JULIE 24:49 Well, speaking personally and from a nursing point of view, one of the huge gaps is the use of the data that the clinical staff capture. There are masses and masses of data points. Nurses are constantly documenting about their patients, clinicians too, but the nursing record is often not ignored, but I don't think it's been tapped into as much as it could be. And I think the opportunity is to start drilling down into-- we measure individual doctors and their performance. The outcomes and the efficiency of a patient journey is often directly related to nursing staff. And I think it's almost remiss that we haven't focused on that level and have treated this profession as almost the forgotten profession. And this group of people can have a massive impact on the efficiency of an organization. And I think if there's anywhere we need to focus, it's on this mass of people that basically service our hospitals. They are a huge part of the role of the hospital performance. And if we're going to focus anywhere, it's on the data that they are constantly capturing about their patients.

MICHAEL 26:30 That's so interesting. And I think it fits in very, very well with some of the trends that we're seeing elsewhere in wearable technology. I know for instance that a handful of our team members wear different devices to track their heart rate, their sleep, their readiness, and things like that. And if you are very well-prepared for the day, you would expect to get more accomplished, do a better job, have higher quality. I can only imagine that that would pour it over in a much more impactful way to healthcare professionals. So if someone is working many back-to-back shifts or overnight shifts and they're tired, you would expect to see some sort of performance deterioration, I imagine. It would be amazing if we could actually make sure that we're tracking the healthcare professionals in addition to the patients to make sure that we're putting difficult procedures at times when people are ready and alert and prepared to tackle those. Have you seen things like that as well in the research you've been doing?

JULIE 27:29 So it's funny because a few years ago, we were talking, Chris and I, actually, about the-- we likened the journey of a patient through theaters to potentially an aircraft flight. And do you know when you're a pilot who is about to fly an aircraft, your health and your-- your mental health, your physical health are absolutely a focus point before you take off on that runway. But we don't seem to give the same importance to the health, whether that be mental or physical, of the clinician who is about to cut into you, who is about to operate on you. The situation is just as important when we have a patient on the operating table, but we don't take it seriously. And I think there has to come a time when we implement that, that we care for our individuals who are caring for us because our lives are at risk at their hands. And we obviously can do so much better if we're dealing with people who are at the peak of their health, whether that be mentally or physically. And I think if the current situation with COVID has brought anything to the fore, it's a focus on how we can remotely monitor our patients, our staff, that there seems to be much more of an awareness now into how we perform and a focus on mental health as much as physical health, and we've got to care for the carers.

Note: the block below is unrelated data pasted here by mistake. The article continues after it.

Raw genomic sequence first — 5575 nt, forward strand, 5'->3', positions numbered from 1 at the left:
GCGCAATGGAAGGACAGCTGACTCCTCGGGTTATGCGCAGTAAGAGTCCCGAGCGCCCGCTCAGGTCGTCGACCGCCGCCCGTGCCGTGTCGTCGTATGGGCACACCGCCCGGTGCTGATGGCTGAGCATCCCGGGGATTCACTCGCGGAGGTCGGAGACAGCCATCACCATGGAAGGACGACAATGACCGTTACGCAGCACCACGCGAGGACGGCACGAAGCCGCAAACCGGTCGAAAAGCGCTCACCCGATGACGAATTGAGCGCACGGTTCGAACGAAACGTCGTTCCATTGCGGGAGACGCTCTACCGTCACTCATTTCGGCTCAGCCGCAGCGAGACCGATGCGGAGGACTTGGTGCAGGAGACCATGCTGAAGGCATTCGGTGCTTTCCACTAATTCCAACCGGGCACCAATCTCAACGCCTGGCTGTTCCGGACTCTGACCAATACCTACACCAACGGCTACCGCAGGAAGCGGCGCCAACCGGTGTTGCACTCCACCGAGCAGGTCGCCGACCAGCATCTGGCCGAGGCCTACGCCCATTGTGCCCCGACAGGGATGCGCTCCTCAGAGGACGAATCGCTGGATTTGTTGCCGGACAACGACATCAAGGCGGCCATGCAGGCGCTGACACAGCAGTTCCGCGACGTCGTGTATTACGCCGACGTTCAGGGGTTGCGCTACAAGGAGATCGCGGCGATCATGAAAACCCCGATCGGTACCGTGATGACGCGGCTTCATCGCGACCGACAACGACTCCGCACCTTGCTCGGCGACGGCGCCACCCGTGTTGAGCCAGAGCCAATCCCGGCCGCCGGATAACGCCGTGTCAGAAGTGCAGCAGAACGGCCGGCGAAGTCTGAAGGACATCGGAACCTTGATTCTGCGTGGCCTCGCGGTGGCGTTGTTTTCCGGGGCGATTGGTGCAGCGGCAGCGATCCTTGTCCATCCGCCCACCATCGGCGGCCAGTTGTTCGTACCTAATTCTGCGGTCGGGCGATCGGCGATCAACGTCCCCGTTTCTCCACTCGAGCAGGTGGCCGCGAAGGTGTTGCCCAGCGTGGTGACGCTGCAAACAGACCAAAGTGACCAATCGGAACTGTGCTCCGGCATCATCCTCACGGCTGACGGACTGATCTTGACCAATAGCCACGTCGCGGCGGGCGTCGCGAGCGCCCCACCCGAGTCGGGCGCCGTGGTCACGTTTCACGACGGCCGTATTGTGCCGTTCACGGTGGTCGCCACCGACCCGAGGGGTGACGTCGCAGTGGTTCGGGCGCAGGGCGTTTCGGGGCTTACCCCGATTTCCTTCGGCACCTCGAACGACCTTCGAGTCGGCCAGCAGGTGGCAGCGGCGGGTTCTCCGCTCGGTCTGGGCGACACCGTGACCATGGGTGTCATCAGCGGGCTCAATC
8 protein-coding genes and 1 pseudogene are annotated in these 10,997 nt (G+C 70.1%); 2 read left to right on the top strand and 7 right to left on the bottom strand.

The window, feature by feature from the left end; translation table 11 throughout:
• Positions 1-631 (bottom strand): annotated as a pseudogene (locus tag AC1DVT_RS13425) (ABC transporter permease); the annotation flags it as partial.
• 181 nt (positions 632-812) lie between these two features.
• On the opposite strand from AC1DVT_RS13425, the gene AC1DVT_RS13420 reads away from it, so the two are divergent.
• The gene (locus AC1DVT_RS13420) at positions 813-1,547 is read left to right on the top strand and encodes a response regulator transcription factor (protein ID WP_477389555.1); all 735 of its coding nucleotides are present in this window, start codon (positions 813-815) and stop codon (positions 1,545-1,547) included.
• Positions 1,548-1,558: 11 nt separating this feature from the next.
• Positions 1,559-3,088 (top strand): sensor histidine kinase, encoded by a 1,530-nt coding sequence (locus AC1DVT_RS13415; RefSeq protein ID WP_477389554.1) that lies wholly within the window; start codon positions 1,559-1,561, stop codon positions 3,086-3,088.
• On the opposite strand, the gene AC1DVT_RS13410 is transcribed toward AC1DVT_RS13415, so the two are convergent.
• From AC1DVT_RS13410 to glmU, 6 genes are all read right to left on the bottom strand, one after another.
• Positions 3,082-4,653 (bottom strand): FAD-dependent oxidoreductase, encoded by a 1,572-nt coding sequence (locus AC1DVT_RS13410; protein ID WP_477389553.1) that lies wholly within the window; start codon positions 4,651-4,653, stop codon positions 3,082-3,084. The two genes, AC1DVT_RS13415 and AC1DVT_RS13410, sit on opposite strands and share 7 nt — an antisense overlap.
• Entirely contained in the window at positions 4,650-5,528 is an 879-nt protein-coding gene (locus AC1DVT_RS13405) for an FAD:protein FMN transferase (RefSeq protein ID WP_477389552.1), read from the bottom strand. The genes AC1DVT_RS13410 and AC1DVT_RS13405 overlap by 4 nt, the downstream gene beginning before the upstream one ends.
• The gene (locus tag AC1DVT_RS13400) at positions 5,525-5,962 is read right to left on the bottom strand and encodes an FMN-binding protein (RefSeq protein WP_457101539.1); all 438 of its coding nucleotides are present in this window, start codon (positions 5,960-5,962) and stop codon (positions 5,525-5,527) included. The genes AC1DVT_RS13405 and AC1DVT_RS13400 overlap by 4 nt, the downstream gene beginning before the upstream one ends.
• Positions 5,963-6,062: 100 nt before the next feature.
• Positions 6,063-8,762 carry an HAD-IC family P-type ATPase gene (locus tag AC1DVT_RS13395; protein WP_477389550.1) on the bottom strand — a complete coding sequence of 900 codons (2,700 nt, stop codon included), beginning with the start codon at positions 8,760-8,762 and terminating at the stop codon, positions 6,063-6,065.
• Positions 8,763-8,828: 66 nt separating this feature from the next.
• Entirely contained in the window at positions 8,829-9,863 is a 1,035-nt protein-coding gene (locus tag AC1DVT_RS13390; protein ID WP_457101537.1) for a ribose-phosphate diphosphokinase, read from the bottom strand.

MICHAEL 29:17 That's extremely relevant. And actually, I'd love to spend a little bit more time talking about some of those changes that have happened super rapidly as COVID has spread across the world. What are some areas that you think should get a little bit more attention, or how do we handle some of the remote telemedicine components in order to provide good care while still keeping everyone very safe?

JULIE 29:40 So it's funny because I recently had a telephone conversation with my GP because they're not seeing patients who are not urgent - they don't have an urgent need right now - and I found I got a much better consultation with him. He appeared to be more interested, almost more scripted. It felt as if he had to follow a more complete set of questions to make sure that he had covered all angles. I think we've got a long way to go from a public acceptance of this becoming the norm, but from an efficiency point of view, we've managed to clear accident and emergency rooms. We've managed to clear GP waiting rooms because people are-- perhaps we've gone a little bit too far in the-- unfortunately, some people are not attending A&E when they should do, but people are now assessing whether it's appropriate, whether they are actually in need of a clinician assessment. So we are rationalizing ourselves and triaging our conditions more. I think the more that people have got access to IT, Zoom conversations, it's changed the world. So definitely some good has come out of this very poor situation. And I think that that's been the same in all-- not just in healthcare, but many people's work situation has changed. Obviously, in our team, as you know, we're all based from home and are quite used to these conversations over conference call. But actually, it focuses attention. So I think from a healthcare point of view, the more we can do remotely, the more efficient the system will become, and hopefully, more appropriate consultations are going to take place in the future.